Discursive Ideologies

Discursive Ideologies: Reading Western Rhetoric

Copyright Date: 2014
Pages: 231
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  • Book Info
    Discursive Ideologies
    Book Description:

    InDiscursive Ideologies, C. H. Knoblauch argues that European rhetorical theory comprises several distinct and fundamentally opposed traditions of discourse. Writing accessibly for the upper division student, Knoblauch resists the conventional narrative of a unified Western rhetorical tradition. He identifies deep ideological and epistemological differences that exist among strands of Western thought and that are based in divergent "grounds of meaningfulness." These conflicts underlie and influence current discourse about vital public issues.

    Knoblauch considers six "stories" about the meaning of meaning in an attempt to answer the question, what encourages us to believe that language acts are meaningful? Six distinctive ideologies of Western rhetoric emerge: magical rhetoric, ontological rhetoric, objectivist rhetoric, expressivist rhetoric, sociological rhetoric, and deconstructive rhetoric. He explores the nature of language and the important role these rhetorics play in the discourses that matter most to people, such as religion, education, public policy, science, law, and history.

    eISBN: 978-0-87421-936-4
    Subjects: Language & Literature

Table of Contents

  1. Front Matter
    (pp. [i]-[iv])
  2. Table of Contents
    (pp. [v]-[viii])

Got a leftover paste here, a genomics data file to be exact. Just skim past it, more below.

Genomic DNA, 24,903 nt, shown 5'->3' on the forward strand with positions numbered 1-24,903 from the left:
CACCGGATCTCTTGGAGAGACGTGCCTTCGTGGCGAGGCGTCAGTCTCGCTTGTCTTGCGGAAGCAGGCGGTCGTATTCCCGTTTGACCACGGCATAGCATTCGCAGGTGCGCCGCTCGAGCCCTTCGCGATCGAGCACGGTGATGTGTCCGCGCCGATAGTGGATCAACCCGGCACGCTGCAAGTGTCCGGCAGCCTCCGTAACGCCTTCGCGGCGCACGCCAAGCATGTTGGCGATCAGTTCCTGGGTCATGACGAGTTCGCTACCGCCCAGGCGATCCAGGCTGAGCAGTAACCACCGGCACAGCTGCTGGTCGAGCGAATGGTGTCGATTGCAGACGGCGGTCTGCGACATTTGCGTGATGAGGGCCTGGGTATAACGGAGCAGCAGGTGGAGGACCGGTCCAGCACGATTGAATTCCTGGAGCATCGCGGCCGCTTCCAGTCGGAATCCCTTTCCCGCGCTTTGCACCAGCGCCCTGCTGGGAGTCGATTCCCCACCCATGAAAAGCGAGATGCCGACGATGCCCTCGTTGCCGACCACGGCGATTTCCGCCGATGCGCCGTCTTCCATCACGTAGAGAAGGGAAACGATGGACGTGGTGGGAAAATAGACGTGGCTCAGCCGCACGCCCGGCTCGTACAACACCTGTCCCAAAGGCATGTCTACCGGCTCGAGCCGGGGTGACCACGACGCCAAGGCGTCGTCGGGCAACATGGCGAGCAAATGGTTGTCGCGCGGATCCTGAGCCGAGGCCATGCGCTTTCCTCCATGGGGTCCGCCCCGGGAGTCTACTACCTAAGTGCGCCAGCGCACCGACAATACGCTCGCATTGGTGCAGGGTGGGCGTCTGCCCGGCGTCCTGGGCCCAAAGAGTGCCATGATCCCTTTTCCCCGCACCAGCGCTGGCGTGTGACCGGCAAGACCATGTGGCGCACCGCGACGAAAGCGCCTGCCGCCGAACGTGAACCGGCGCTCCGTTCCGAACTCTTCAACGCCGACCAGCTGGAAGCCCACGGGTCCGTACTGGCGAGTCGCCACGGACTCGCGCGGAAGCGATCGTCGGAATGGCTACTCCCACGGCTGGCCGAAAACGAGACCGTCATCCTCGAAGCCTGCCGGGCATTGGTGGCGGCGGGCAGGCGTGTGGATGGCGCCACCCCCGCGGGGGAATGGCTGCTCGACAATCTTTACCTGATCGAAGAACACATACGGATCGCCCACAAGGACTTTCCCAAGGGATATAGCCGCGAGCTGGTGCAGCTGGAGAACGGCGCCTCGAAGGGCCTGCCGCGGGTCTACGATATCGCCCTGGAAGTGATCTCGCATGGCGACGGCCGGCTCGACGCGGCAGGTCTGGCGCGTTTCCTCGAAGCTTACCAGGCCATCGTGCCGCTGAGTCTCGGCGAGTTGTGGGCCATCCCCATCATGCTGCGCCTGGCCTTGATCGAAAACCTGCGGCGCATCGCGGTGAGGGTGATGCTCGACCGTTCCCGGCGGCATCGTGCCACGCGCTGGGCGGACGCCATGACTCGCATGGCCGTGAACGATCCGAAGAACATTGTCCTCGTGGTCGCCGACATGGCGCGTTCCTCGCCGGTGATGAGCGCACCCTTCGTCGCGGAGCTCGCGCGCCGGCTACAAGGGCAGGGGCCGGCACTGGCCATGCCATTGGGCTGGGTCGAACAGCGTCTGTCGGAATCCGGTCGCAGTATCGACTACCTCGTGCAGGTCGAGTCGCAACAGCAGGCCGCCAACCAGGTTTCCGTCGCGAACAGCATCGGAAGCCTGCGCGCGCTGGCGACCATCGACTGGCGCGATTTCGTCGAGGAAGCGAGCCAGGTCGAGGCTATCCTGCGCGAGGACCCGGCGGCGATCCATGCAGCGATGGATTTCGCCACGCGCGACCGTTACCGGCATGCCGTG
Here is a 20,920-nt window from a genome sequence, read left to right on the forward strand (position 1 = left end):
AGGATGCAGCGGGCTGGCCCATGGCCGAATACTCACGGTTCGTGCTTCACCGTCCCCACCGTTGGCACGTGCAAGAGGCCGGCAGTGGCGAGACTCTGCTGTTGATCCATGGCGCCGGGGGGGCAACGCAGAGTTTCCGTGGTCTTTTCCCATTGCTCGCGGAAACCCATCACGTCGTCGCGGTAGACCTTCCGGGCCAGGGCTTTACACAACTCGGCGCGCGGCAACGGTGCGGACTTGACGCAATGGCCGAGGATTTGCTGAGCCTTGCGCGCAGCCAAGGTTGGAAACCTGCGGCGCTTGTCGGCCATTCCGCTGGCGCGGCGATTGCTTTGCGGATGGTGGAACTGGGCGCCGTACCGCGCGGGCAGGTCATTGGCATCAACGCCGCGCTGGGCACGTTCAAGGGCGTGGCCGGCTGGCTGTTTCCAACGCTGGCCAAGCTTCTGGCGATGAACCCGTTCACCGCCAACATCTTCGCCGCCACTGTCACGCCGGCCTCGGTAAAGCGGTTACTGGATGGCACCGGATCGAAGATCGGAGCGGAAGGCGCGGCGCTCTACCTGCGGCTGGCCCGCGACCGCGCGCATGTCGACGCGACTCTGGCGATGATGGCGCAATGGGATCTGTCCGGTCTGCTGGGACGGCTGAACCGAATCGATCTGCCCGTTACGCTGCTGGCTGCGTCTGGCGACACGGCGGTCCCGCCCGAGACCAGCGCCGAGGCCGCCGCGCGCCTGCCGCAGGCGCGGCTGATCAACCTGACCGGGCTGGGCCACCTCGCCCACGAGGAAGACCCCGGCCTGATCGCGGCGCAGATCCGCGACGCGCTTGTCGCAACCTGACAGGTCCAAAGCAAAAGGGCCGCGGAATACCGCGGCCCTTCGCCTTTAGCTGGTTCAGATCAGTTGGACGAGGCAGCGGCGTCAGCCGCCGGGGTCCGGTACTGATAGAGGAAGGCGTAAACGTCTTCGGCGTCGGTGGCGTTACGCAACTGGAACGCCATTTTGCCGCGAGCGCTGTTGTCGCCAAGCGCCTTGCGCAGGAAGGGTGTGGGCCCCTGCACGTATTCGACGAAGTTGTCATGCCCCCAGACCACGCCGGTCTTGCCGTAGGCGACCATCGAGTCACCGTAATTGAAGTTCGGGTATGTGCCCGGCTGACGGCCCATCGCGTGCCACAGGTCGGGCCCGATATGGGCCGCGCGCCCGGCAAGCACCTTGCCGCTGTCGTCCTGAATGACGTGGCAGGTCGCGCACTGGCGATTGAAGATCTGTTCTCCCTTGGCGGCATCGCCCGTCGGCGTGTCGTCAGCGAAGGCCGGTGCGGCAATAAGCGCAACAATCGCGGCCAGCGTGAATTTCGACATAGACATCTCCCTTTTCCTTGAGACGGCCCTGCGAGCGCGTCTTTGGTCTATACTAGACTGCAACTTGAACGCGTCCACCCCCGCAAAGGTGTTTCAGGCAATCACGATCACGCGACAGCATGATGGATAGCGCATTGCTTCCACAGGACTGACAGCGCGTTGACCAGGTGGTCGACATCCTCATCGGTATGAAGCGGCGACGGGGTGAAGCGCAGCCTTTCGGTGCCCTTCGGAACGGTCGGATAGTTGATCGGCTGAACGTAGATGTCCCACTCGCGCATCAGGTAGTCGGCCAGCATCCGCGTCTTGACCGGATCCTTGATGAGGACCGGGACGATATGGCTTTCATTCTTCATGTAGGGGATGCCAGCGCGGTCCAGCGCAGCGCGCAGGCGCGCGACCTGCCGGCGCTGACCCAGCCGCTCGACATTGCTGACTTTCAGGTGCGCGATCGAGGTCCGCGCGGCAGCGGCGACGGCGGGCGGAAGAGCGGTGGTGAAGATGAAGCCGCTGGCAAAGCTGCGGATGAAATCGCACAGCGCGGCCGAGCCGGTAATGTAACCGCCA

(pp. 1-25)

    What we believe about words influences the ways in which we live our lives, what we think and say and do. Notice that I’m not referring to ourusesof language: it’s obvious that speaking, writing, listening, and reading have consequences for our lives. What I’m suggesting is rather less apparent: attitudes we have, assumptions we make, beliefs we hold, mostly tacit and unexamined, about what language can do for us, how language works, its connections to the world, the reliability of meaning, the truth-value of different kinds of statements, all affect our lives just as much as, and perhaps...

    (pp. 26-48)

    The story of magical rhetoric is not commonly discussed in histories of Western discourse theory, partly because of the mostly religious rather than secular contexts of word magic and partly because of the proprietary claims of Greco-Roman rhetoric and European enlightenment rationalism. The tradition clearly deserves recognition, however, according to the definitions I offered in chapter 1, where rhetoric is understood as the study and practice of public discourse, and discourse is understood as language in action—speaking, listening, writing, and reading. Magical rhetoric, which may include prayer, prophecy, spells, or incantations (as instances of magical composition), and the interpretation...

    (pp. 49-75)

    The dominant rhetorical tradition of ancient Greece and Rome, from Plato (429–347 BCE) to Quintilian, is characterized by a view of discourse that is arguably the antithesis of magical rhetoric, proposing, in essence, that language is all humble rather than all powerful. The reason for its humble status, even in disciplines (like logic and rhetoric) at the heart of liberal-arts learning, is the belief that the reality named by language is intrinsically coherent independent of verbal mediation. Plato’s theory of discourse, for example, is consistent with his view of other human mediations of the world-in-itself: why settle for a...